Specifically, House Study Bill 133 seeks to add "stand your ground" provisions, institute lifetime permits to carry, allow children under 14 years of age to use handguns under adult supervision, and preempt local ordinances that restrict firearms use or declare themselves “gun-free zones."

John Pemble / IPR

This new podcast from Iowa Public Radio highlights the activity at the Iowa Capitol during the legislative session.

Our first week begins with the opening of the 87th General Assembly, where Republicans control the Senate, House, and the governor’s office.  In the first half hour of the session, outgoing Senate President, Democrat Pam Jochum hands Republican Senator Jack Whitver the gavel. Republican priorities this year include changing collective bargaining, implementing voter ID, and defunding Planned Parenthood.  

John Pemble

In what may be his final Condition of the State address of his career, Governor Terry Branstad urged lawmakers to prioritize K-12 funding, road safety, and water-quality.

He also signaled support for changes to the state’s collective bargaining laws and called for 2017 to be a “Year of Manufacturing” in Iowa. 

John Pemble/IPR

Iowa Gov. Terry Branstad is signaling support for changes to the state’s collective bargaining laws, that some say would weaken them. In his Condition of the State address this morning, the governor took aim at public employee health plans.

“The cost of these benefits has grown dramatically because of our antiquated collective bargaining system that has led to over 500 healthcare plans,” says Branstad, "many of which are inefficient and way too costly for public employees and Iowa taxpayers."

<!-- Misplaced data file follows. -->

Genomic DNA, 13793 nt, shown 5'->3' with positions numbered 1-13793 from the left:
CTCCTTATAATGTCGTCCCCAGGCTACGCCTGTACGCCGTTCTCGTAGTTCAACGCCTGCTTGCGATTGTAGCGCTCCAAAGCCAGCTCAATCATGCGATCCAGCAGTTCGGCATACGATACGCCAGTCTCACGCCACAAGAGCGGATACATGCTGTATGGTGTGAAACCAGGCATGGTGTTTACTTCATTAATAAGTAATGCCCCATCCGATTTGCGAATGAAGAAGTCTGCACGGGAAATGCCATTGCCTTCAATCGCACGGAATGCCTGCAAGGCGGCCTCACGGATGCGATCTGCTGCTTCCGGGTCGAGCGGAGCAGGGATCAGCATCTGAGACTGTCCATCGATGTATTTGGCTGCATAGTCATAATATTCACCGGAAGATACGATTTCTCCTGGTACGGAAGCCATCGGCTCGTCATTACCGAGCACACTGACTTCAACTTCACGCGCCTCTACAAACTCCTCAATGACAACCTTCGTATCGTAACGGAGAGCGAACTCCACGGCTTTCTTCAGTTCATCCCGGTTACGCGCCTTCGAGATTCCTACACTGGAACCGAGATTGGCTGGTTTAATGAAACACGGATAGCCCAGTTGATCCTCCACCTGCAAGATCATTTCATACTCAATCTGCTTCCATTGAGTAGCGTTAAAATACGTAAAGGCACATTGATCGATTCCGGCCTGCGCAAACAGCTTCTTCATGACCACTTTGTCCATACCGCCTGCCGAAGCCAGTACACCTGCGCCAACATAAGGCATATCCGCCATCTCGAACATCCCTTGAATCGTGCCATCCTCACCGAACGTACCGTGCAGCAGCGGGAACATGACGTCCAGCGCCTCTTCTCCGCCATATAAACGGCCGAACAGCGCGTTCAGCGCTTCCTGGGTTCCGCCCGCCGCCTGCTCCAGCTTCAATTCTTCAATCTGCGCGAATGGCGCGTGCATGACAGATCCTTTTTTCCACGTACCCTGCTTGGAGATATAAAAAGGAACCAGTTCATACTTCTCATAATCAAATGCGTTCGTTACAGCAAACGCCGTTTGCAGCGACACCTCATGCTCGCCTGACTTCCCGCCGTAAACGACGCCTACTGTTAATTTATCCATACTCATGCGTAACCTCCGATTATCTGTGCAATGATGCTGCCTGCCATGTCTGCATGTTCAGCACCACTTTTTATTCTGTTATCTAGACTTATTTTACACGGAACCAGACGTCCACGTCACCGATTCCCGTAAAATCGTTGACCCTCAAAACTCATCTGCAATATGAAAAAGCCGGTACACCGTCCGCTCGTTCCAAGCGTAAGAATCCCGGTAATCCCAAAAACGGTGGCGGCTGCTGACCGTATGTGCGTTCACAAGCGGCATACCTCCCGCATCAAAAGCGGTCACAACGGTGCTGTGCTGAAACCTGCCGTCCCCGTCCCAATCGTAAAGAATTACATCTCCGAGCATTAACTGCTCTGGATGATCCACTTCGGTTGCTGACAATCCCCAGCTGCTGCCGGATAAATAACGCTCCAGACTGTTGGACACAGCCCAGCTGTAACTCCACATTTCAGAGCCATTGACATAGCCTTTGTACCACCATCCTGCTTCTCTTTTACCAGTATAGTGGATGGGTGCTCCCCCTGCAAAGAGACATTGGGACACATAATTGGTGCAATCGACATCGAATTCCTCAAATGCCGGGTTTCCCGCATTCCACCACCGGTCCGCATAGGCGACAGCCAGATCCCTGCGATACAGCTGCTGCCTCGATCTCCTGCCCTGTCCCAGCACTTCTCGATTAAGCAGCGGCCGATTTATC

John Pemble / IPR

State lawmakers opened the 2017 legislative session this morning as Republicans took control of both the House and Senate for the first time in 20 years. As lawmakers were sworn in and official business began, River to River Host Ben Kieffer and Statehouse Correspondent Joyce Russell sat down with legislative leaders from both parties to discuss priorities.

John Pemble / IPR

The Iowa legislature starts its new session on Monday. It’s the first time Republicans have controlled both chambers and the governor’s office since 1997. IPR’s Statehouse Correspondent Joyce Russell lays out some of the big issues at the capitol this year.

John Pemble/IPR

With Republicans now in control of the Iowa House and Senate and the governor’s office, the so-called trifecta, enthusiasm for cutting taxes is running high.   GOP leaders in both chambers have been telling groups around the state of their hopes and dreams for tax cuts.   But so far Governor Branstad is not on board.     

Joyce Russell/IPR

Popular new network transportation services such as Uber and Lyft now face state regulations for the first time, which backers say will provide protection for drivers and passengers alike.